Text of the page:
While I can't find any scholarly answers, most answers I'm finding say that 'button' refers to something pretty or attractive in a dainty way. After all, you're using the word 'cute' so you wouldn't be using it to describe a large, muscular man. This phrase would be best suited for a small child or flower.
CUTE AS A BUTTON - "cute, charming, attractive, almost always with the
connotation of being small, 1868 (from the original 1731 English
meaning of 'acute' or clever). Cute as a bug's ear, 1930; cute as a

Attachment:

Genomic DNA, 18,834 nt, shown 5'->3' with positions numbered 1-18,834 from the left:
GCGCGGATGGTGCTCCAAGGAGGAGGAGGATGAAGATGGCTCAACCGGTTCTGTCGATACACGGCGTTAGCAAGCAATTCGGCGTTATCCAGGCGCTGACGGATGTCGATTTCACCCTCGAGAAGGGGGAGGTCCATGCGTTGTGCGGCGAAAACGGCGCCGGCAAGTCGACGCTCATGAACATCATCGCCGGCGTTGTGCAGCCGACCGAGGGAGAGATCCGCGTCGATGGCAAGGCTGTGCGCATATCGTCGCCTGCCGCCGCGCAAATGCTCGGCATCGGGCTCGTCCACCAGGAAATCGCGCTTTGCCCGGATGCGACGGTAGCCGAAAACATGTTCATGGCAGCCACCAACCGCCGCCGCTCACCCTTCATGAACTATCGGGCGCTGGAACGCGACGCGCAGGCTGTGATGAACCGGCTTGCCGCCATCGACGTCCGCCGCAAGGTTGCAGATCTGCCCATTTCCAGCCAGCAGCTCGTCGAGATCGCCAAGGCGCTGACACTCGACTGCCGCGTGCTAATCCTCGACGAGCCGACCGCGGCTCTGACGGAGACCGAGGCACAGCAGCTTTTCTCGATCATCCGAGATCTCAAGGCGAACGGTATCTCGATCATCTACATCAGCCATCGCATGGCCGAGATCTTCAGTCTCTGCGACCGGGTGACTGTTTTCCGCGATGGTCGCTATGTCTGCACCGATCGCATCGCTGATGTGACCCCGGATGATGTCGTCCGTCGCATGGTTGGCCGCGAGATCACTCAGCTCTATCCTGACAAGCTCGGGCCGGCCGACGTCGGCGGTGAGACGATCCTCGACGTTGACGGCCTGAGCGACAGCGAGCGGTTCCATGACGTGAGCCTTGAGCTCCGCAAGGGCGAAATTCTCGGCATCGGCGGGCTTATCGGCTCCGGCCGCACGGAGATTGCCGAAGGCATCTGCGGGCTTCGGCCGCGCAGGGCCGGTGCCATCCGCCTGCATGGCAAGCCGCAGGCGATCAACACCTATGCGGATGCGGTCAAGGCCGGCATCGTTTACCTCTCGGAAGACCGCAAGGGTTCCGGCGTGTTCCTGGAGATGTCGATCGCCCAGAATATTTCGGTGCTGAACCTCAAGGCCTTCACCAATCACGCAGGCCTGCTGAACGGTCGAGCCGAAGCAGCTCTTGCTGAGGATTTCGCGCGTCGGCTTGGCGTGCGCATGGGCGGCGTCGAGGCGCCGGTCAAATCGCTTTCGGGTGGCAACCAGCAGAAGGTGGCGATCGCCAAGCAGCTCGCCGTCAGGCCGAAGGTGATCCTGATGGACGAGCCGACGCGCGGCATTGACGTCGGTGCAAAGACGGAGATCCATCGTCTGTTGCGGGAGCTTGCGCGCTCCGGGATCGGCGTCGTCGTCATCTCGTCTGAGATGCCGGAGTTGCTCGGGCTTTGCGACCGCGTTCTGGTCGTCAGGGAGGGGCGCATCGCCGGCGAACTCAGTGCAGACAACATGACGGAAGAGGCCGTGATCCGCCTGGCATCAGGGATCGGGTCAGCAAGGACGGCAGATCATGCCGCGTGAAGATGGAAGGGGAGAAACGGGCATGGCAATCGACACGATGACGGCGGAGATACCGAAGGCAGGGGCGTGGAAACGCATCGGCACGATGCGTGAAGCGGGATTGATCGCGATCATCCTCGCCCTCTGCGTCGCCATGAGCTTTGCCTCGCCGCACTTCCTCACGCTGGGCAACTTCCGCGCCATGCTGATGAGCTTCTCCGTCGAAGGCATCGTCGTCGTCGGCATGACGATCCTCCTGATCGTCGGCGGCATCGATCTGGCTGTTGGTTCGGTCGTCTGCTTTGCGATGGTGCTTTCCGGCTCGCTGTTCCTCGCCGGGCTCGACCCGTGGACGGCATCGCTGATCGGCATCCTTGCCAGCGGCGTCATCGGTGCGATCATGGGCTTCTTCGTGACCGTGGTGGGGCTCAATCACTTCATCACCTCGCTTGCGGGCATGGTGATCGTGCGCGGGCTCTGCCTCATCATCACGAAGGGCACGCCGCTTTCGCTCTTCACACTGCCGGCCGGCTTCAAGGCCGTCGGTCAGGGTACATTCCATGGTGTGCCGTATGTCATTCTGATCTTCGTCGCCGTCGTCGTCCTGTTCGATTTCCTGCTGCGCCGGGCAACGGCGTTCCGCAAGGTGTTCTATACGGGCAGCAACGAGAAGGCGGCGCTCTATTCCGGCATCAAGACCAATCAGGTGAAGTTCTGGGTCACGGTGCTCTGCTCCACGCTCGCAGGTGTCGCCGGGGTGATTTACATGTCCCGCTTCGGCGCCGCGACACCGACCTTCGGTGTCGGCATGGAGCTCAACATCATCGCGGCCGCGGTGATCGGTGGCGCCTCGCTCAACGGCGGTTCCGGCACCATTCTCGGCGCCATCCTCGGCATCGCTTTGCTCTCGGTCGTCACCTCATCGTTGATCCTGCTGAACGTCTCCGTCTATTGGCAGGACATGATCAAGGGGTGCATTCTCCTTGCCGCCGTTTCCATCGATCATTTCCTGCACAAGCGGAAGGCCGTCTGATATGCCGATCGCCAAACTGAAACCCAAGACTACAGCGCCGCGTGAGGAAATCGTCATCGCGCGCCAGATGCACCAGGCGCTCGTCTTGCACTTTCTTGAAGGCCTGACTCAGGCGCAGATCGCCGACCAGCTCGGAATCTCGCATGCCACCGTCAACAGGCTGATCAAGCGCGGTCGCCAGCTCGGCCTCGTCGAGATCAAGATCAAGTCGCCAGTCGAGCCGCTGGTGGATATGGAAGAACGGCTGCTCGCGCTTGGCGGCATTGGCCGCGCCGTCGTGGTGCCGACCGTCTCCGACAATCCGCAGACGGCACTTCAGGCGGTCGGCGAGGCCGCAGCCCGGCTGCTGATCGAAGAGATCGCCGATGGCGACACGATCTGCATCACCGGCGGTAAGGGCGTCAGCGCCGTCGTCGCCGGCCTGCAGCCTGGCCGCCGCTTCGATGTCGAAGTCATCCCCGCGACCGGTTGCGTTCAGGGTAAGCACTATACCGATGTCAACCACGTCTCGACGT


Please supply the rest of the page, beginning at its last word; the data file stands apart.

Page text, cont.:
bug in a rug, 1942; cute as a button, 1946. Cute and keen were two of
the most overused slang words of the late 1920s and 1930s." From
"Listening to America" by Stuart Berg Flexner (Simon and Schuster, New
Flexner may have an idea about the word "cute," but he provides no
guidance on the question of how a button can be cute. The key to the
issue is that it is not the button on a shirt that is meant here, but
a flower bud seen in the popular name of small flowers, such as
bachelor's button (q.v. "button" (n) in the OED, meanings 2 and 3).
The British version is "bright as a button". This makes sense if you
think of a polished brass button. The phrase is really only ever used
of small people - you'd say that a child, or maybe a small dog, was as
bright as a button, but you'd never say it of a six-foot man. So the
image is of a small sparky thing.
You can read more here.